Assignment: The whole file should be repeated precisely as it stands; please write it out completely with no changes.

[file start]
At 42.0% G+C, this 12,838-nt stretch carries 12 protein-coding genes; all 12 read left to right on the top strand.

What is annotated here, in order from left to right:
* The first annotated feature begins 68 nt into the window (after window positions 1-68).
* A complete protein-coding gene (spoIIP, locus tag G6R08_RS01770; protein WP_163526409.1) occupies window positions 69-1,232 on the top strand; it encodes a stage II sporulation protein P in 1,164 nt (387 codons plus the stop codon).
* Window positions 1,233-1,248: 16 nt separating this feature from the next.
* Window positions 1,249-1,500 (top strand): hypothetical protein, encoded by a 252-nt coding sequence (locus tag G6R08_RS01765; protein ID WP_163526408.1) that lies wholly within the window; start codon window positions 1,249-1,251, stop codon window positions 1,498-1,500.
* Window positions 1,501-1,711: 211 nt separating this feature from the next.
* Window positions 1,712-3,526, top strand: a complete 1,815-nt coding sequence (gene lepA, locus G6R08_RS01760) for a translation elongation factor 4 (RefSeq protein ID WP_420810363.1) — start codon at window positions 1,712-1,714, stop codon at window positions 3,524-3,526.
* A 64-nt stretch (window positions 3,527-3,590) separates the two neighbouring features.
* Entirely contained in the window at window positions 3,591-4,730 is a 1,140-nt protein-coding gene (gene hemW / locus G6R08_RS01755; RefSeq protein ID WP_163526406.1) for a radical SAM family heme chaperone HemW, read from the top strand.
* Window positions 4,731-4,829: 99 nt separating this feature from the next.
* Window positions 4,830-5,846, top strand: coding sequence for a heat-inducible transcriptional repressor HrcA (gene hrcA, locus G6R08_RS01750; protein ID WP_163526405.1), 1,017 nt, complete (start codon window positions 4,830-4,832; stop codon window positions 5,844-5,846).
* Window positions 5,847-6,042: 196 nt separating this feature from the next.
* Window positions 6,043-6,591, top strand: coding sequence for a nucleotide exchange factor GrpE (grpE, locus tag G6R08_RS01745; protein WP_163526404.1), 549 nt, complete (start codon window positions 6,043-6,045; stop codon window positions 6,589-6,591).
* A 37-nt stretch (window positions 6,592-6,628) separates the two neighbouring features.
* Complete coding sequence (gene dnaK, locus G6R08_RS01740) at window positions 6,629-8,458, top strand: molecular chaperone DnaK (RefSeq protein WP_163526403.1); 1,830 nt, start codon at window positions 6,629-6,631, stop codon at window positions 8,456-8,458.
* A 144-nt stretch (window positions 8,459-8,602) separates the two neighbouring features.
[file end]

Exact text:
At 42.0% G+C, this 12,838-nt stretch carries 12 protein-coding genes; all 12 read left to right on the top strand.

What is annotated here, in order from left to right:
* The first annotated feature begins 68 nt into the window (after window positions 1-68).
* A complete protein-coding gene (spoIIP, locus tag G6R08_RS01770; protein WP_163526409.1) occupies window positions 69-1,232 on the top strand; it encodes a stage II sporulation protein P in 1,164 nt (387 codons plus the stop codon).
* Window positions 1,233-1,248: 16 nt separating this feature from the next.
* Window positions 1,249-1,500 (top strand): hypothetical protein, encoded by a 252-nt coding sequence (locus tag G6R08_RS01765; protein ID WP_163526408.1) that lies wholly within the window; start codon window positions 1,249-1,251, stop codon window positions 1,498-1,500.
* Window positions 1,501-1,711: 211 nt separating this feature from the next.
* Window positions 1,712-3,526, top strand: a complete 1,815-nt coding sequence (gene lepA, locus G6R08_RS01760) for a translation elongation factor 4 (RefSeq protein ID WP_420810363.1) — start codon at window positions 1,712-1,714, stop codon at window positions 3,524-3,526.
* A 64-nt stretch (window positions 3,527-3,590) separates the two neighbouring features.
* Entirely contained in the window at window positions 3,591-4,730 is a 1,140-nt protein-coding gene (gene hemW / locus G6R08_RS01755; RefSeq protein ID WP_163526406.1) for a radical SAM family heme chaperone HemW, read from the top strand.
* Window positions 4,731-4,829: 99 nt separating this feature from the next.
* Window positions 4,830-5,846, top strand: coding sequence for a heat-inducible transcriptional repressor HrcA (gene hrcA, locus G6R08_RS01750; protein ID WP_163526405.1), 1,017 nt, complete (start codon window positions 4,830-4,832; stop codon window positions 5,844-5,846).
* Window positions 5,847-6,042: 196 nt separating this feature from the next.
* Window positions 6,043-6,591, top strand: coding sequence for a nucleotide exchange factor GrpE (grpE, locus tag G6R08_RS01745; protein WP_163526404.1), 549 nt, complete (start codon window positions 6,043-6,045; stop codon window positions 6,589-6,591).
* A 37-nt stretch (window positions 6,592-6,628) separates the two neighbouring features.
* Complete coding sequence (gene dnaK, locus G6R08_RS01740) at window positions 6,629-8,458, top strand: molecular chaperone DnaK (RefSeq protein WP_163526403.1); 1,830 nt, start codon at window positions 6,629-6,631, stop codon at window positions 8,456-8,458.
* A 144-nt stretch (window positions 8,459-8,602) separates the two neighbouring features.